In fact, recent research by JPL scientists D. Farnocchia and S.R. Chesley have taken into consideration the Yarkovsky effect on 1950 DA based on known values from previous observations, as well as new research suggesting that the asteroid has a retrograde rotation. While their latest assessment does put the risk of an impact in 2880 within the lower end of the probability spectrum (4×10^-4, or -0.58 on the Palermo Scale) it is still far from zero, and in fact remains higher than any other known potential impacts.
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So what would happen if the half-mile-wide 1950 DA were to hit Earth? While that depends on a lot of things, such as its composition, speed, angle of impact, where it impacts, etc., needless to say it would cause a lot of damage across a large area. I'm talking an energy release upwards of half a million megatons, which, were it to strike say, New York City, everything within at least a 100-mile radius would be flattened by the force of the impact alone - that's halfway to Boston and Washington, DC (source). And that's not even taking into consideration the air blast, atmospheric dust cloud, secondary impacts from debris, or damage from any resulting tsunami (if the impact were in the ocean)... the destruction would easily extend out many more hundreds of miles, and the repercussions - physical, financial, economic, and emotional - would extend around the globe.
Put it this way: if a 40-meter object could do this, imagine what a 1-kilometer one would do.
But again, precisely where 1950 DA will be in another 866 1/2 years (and whether or not it will occupy the same point in space as our planet) relies on many factors that aren't well known - even though its orbit is pretty well understood. More in-depth observations will need to be made, and that is why asteroids like this must be carefully - and continually - watched.
Luckily, 35 generations offers plenty of time to improve our knowledge. According to JPL's Near-Earth Object program, "If it is eventually decided 1950 DA needs to be diverted, the hundreds of years of warning could allow a method as simple as dusting the surface of the asteroid with chalk or charcoal, or perhaps white glass beads, or sending a solar sail spacecraft that ends by collapsing its reflective sail around the asteroid. These things would change the asteroids reflectivity and allow sunlight to do the work of pushing the asteroid out of the way."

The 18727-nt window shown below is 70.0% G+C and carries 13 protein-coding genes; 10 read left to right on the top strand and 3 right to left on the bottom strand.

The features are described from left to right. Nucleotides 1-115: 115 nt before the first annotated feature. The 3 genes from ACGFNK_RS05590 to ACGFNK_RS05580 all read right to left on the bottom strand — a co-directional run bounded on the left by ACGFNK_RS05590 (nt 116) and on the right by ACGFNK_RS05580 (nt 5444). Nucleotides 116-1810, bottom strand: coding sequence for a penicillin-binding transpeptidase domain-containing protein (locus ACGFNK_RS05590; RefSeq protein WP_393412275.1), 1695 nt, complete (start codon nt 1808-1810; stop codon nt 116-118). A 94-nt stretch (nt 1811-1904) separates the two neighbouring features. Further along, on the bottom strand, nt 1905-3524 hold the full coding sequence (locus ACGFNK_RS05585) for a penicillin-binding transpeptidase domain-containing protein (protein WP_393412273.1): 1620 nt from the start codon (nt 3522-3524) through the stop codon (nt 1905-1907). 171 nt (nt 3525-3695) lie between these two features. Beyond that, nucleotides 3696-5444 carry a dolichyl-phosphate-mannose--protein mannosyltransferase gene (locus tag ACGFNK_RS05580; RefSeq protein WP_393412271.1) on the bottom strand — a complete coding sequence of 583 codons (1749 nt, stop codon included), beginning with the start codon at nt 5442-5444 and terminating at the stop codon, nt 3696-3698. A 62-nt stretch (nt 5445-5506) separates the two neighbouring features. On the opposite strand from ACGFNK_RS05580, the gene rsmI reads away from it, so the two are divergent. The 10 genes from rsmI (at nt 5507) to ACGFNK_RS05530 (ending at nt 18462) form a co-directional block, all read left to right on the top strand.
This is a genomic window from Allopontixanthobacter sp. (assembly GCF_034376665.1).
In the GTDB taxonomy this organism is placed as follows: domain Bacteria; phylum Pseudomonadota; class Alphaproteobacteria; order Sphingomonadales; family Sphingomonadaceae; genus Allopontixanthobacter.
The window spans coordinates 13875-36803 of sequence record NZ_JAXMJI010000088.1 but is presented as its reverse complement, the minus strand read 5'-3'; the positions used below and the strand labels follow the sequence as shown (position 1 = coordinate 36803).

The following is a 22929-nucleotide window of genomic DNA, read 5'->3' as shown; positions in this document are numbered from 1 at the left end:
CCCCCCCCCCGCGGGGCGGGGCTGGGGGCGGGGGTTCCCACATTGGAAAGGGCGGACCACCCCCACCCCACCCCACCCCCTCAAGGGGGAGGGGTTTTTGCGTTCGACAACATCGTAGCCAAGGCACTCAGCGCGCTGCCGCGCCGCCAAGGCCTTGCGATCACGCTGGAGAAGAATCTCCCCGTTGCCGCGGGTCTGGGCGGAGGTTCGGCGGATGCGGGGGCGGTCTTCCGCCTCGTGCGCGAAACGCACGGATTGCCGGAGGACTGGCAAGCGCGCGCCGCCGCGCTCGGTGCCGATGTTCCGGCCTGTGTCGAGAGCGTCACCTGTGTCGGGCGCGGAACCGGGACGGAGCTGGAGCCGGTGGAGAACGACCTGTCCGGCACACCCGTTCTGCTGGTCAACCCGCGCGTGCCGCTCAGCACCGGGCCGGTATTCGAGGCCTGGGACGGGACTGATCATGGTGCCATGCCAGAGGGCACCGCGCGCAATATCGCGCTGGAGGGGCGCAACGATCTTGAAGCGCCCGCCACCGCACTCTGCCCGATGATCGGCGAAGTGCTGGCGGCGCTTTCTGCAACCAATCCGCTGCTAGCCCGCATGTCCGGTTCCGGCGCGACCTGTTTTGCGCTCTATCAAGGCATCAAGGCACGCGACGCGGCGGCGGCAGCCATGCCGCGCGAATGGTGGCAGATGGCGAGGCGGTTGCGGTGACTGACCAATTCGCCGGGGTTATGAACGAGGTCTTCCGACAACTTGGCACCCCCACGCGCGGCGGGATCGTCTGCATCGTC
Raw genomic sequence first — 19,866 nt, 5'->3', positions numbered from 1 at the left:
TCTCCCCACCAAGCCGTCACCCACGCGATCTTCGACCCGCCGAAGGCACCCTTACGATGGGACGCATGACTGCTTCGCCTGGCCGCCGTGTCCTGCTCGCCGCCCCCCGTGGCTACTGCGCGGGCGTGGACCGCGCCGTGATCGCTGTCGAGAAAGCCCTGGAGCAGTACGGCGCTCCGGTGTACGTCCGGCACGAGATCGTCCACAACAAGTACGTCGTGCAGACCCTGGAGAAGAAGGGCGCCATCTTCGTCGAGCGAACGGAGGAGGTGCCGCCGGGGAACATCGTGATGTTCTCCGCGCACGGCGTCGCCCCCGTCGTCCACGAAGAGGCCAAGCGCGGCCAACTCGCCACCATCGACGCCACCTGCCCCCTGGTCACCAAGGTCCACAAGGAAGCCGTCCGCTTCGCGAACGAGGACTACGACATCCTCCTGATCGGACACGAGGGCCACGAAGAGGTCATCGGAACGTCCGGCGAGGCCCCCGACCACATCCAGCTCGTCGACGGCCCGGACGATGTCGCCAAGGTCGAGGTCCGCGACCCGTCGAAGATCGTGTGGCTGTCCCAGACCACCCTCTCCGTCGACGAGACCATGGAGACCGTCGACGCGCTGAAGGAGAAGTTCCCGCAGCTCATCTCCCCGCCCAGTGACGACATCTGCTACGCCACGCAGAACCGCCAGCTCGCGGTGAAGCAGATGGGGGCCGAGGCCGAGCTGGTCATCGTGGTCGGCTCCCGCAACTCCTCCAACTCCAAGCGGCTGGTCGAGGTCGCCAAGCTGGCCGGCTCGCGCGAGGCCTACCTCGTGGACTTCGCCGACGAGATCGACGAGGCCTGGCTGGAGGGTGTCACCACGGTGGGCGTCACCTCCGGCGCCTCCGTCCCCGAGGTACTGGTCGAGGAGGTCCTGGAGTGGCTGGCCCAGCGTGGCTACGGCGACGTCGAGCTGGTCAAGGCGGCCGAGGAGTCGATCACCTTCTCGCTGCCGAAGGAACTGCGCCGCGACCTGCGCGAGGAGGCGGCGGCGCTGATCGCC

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Still, whether because of ongoing research, faith in future generations of scientists, or just sheer probability, JPL remains confident that 1950 DA should cause little concern. "The most likely result will be that St. Patrick's Day parades in 2880 will be a little more festive than usual as 1950 DA recedes into the distance, having passed Earth by."
Let's just hope the luck of the Irish is with our planet big time that year...
Source: JPL's Near-Earth Object site. From an article originally posted on LightsInTheDark.com.
Learn more about ongoing NEO research on the JPL site here, and find out about asteroid-hunting programs like NASA's repurposed WISE spacecraft and the proposed Sentinel spacecraft from the B612 Foundation. Because in order to learn more about NEOs, we first need to find them (and there are a lot more out there where 1950 DA came from!)